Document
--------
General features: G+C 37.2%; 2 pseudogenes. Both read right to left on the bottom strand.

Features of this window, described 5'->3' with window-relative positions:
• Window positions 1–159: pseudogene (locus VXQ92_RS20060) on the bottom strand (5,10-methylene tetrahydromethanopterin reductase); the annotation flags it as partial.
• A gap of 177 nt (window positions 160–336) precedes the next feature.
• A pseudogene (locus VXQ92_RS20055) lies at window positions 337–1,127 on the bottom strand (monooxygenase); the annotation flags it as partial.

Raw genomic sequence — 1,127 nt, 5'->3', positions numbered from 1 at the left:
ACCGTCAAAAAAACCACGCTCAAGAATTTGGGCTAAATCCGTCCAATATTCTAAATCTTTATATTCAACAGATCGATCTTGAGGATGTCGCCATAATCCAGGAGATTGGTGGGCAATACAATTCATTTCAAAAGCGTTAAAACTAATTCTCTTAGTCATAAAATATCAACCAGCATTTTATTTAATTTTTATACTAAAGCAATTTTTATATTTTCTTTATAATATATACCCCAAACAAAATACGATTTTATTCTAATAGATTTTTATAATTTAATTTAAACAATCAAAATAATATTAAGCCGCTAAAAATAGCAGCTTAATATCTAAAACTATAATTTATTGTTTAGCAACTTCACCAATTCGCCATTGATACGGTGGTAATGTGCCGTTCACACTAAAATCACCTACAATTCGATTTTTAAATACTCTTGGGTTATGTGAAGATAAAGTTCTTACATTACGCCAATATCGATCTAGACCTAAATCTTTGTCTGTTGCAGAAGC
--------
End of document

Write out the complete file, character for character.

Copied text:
General features: G+C 37.2%; 2 pseudogenes. Both read right to left on the bottom strand.

Features of this window, described 5'->3' with window-relative positions:
• Window positions 1–159: pseudogene (locus VXQ92_RS20060) on the bottom strand (5,10-methylene tetrahydromethanopterin reductase); the annotation flags it as partial.
• A gap of 177 nt (window positions 160–336) precedes the next feature.
• A pseudogene (locus VXQ92_RS20055) lies at window positions 337–1,127 on the bottom strand (monooxygenase); the annotation flags it as partial.

Raw genomic sequence — 1,127 nt, 5'->3', positions numbered from 1 at the left:
ACCGTCAAAAAAACCACGCTCAAGAATTTGGGCTAAATCCGTCCAATATTCTAAATCTTTATATTCAACAGATCGATCTTGAGGATGTCGCCATAATCCAGGAGATTGGTGGGCAATACAATTCATTTCAAAAGCGTTAAAACTAATTCTCTTAGTCATAAAATATCAACCAGCATTTTATTTAATTTTTATACTAAAGCAATTTTTATATTTTCTTTATAATATATACCCCAAACAAAATACGATTTTATTCTAATAGATTTTTATAATTTAATTTAAACAATCAAAATAATATTAAGCCGCTAAAAATAGCAGCTTAATATCTAAAACTATAATTTATTGTTTAGCAACTTCACCAATTCGCCATTGATACGGTGGTAATGTGCCGTTCACACTAAAATCACCTACAATTCGATTTTTAAATACTCTTGGGTTATGTGAAGATAAAGTTCTTACATTACGCCAATATCGATCTAGACCTAAATCTTTGTCTGTTGCAGAAGC